Solutions are needed to replace the archaic air-gapping of computers used to isolate and protect sensitive defense information, the U.S. Government has decided. Air-gapping, used often now, is the practice of physically isolating data-storing computers from other systems, computers, and networks. It theoretically can’t be compromised because there is nothing between the machines — there are no links into the machines; they’re removed.
However, many say air-gapping is no longer practical, as the cloud and internet takes a hold of massive swaths of data and communications.
“Keeping a system completely disconnected from all means of information transfer is an unrealistic security tactic,” says Defense Advanced Research Projects Agency (DARPA) on its website, announcing an initiative to develop completely new hardware and software that will allow defense communications to take place securely among myriad existing systems, networks, and security protocols.
The Guaranteed Architecture for Physical Security (GAPS) program it is introducing will be split into three formal areas: hardware, software, and validation against Department of Defense (DoD) systems. A fourth realm is also promised, and that’s the commercialization of the elements:
“Commercializing the resulting technologies is also an objective,” the publicly funded DARPA federal agency says. The GAPS program should “create safer commercial systems that could be used for preserving proprietary information and protecting consumer privacy.”
Commercializing something like a defense security architecture — the objective being to secure data as it moves between disparate systems — could ultimately help commerce in a similar way to how the government has assisted the internet by allowing a military-owned, watered-down GPS to be used by all. Getting funding also becomes easier.
“Modern computing systems must be able to communicate with other systems,” DARPA says of its plans. That includes “those with different security requirements.” It’s saying cloud systems and the internet are here, aren't going away, and need to be dealt with, in other words.
The problem with air-gapping
Air-gapping does work. The problem with it, though, is it’s not only hard to implement and enforce (workers have gotten used to networks and cloud), but it’s expensive. Installing breaks between systems not only affects working collaborations, but it’s hard to setup due to overall complexity. And it’s equally difficult to administer: You can’t just send patches across the network — there isn’t one.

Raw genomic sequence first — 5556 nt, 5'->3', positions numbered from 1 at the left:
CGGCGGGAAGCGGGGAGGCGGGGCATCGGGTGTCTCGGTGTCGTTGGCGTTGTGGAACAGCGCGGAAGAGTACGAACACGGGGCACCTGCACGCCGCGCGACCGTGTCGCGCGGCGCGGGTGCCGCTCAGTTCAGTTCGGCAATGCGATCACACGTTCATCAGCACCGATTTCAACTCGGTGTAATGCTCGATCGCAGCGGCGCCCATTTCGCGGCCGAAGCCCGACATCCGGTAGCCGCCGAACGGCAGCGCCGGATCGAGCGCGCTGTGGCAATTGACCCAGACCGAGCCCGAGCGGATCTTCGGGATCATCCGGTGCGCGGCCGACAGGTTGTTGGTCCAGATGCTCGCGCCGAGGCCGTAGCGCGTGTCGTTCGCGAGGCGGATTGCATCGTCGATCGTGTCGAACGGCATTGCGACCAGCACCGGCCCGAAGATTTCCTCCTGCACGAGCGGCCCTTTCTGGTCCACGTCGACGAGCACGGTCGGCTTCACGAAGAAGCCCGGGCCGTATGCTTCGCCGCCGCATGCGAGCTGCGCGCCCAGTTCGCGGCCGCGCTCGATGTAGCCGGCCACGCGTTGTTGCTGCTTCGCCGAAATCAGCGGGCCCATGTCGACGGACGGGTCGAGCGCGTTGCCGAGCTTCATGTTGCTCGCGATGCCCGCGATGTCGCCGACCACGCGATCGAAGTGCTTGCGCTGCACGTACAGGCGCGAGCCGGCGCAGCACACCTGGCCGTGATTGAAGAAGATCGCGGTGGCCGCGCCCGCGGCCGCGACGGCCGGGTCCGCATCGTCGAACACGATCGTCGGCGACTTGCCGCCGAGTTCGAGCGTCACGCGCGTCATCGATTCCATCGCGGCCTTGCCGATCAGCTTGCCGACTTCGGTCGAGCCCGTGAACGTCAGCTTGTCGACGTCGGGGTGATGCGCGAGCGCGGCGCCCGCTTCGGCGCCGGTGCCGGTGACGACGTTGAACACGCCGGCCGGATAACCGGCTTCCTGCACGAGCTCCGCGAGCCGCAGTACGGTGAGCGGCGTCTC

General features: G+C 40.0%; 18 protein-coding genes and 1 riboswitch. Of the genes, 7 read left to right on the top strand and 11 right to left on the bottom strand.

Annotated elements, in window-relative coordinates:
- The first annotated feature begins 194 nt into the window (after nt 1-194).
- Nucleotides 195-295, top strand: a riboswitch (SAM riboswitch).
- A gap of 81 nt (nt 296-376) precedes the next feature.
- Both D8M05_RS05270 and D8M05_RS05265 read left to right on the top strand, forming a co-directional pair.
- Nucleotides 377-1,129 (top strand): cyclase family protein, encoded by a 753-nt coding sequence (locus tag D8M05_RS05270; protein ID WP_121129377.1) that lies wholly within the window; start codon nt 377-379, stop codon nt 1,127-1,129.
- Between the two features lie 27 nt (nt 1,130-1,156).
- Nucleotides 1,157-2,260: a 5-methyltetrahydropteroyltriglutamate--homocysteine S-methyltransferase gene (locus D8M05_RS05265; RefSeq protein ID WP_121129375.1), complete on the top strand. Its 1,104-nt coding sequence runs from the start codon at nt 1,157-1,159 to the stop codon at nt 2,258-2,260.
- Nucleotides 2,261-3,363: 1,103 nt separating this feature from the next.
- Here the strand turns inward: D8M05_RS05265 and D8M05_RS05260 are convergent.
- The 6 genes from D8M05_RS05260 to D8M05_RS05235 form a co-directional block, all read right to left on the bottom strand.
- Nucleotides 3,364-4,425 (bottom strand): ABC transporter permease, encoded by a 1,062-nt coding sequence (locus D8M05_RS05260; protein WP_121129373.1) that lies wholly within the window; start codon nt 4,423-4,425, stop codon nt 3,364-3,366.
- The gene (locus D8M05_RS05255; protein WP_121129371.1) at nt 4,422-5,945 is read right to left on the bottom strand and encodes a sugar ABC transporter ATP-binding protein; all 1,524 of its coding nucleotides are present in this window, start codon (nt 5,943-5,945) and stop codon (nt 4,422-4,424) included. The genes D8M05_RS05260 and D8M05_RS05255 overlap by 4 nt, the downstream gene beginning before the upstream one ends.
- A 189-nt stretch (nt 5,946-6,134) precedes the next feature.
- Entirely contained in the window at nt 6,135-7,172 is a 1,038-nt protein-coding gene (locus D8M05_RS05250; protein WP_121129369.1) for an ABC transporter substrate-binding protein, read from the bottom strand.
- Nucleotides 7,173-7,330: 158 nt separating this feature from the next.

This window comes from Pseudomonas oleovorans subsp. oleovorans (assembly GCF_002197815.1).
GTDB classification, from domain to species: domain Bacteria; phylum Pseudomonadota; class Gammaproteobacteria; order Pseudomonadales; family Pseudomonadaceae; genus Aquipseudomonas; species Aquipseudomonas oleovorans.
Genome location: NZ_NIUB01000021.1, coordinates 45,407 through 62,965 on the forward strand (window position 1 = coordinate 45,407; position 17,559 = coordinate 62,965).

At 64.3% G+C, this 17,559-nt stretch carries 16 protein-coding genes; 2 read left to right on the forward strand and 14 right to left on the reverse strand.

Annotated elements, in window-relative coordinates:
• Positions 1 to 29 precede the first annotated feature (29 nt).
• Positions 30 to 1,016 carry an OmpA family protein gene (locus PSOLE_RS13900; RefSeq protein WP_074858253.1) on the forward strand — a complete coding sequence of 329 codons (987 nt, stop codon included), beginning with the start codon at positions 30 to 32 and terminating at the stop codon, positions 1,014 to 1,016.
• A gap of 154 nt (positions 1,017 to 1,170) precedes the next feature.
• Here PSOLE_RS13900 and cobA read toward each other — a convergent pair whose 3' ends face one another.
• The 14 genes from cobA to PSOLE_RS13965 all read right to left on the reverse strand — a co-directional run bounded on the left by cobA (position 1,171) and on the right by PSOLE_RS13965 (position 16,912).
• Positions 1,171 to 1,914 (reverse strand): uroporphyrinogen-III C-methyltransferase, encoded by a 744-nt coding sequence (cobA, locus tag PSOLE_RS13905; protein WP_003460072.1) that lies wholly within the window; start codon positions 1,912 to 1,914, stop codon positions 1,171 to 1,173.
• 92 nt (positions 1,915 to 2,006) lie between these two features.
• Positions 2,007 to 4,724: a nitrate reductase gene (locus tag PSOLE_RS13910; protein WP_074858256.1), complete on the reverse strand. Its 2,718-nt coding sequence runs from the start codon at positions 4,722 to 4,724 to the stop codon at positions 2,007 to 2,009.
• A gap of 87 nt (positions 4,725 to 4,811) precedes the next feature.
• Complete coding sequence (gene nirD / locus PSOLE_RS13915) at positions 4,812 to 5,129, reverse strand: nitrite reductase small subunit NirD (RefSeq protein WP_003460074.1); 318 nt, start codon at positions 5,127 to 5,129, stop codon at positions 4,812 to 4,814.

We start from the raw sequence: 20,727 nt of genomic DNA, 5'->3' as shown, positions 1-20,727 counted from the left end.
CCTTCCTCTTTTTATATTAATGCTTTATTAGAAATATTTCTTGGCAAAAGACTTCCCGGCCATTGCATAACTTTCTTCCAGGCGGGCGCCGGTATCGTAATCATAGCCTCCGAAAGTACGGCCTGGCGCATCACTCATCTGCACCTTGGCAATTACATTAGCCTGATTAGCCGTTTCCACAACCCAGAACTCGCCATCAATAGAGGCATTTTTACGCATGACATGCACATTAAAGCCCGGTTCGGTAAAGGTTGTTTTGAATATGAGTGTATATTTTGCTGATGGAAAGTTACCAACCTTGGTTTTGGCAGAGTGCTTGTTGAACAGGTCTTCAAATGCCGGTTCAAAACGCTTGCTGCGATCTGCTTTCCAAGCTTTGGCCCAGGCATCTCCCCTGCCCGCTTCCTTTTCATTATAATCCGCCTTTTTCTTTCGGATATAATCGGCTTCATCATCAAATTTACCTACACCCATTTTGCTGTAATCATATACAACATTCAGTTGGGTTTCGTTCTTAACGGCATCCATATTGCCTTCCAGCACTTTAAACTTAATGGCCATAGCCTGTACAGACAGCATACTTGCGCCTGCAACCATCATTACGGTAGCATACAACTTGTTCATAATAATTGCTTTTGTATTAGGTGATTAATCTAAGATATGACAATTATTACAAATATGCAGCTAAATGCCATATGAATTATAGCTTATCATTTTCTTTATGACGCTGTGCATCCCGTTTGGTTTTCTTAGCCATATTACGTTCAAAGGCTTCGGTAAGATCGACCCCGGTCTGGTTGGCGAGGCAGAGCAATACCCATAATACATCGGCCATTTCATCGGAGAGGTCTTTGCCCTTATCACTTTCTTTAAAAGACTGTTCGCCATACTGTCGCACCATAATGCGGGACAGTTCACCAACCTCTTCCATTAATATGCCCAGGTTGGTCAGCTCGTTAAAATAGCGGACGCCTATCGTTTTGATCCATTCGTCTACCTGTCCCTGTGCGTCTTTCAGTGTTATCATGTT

“Interfaces to such air-gapped systems are typically added in after the fact and are exceedingly complex, placing undue burden on systems operators as they implement or manage them,” DARPA explains.
A better solution, then, in today's environment is to accept that users need, or want to share, data and to figure out how to keep the important bits more private, particularly as the data crosses networks and systems, with all having varying levels of, and types of, security implementations and ownership.
The GAPS thrust will be in isolating the sensitive “high-risk” transactions and providing what the group calls “physically provable guarantees” or assurances. A new cross-network architecture, tracking, and data security will be developed that creates “protections that can be physically enforced at system runtime.”
How they intend to do that is still to be decided. Radical forms of VPNs — an encrypted pipe through the internet would be today’s attempted solution. Whichever method they choose will be part of a $1.5 billion, five-year investment in government and defense electronics systems. And enterprise and the consumer may benefit.
“As cloud systems proliferate, most people still have some information that they want to physically track, not just entrust to the ether,” says Walter Weiss, DARPA program manager, in the release.
Thanks to Patrick Nelson (see source)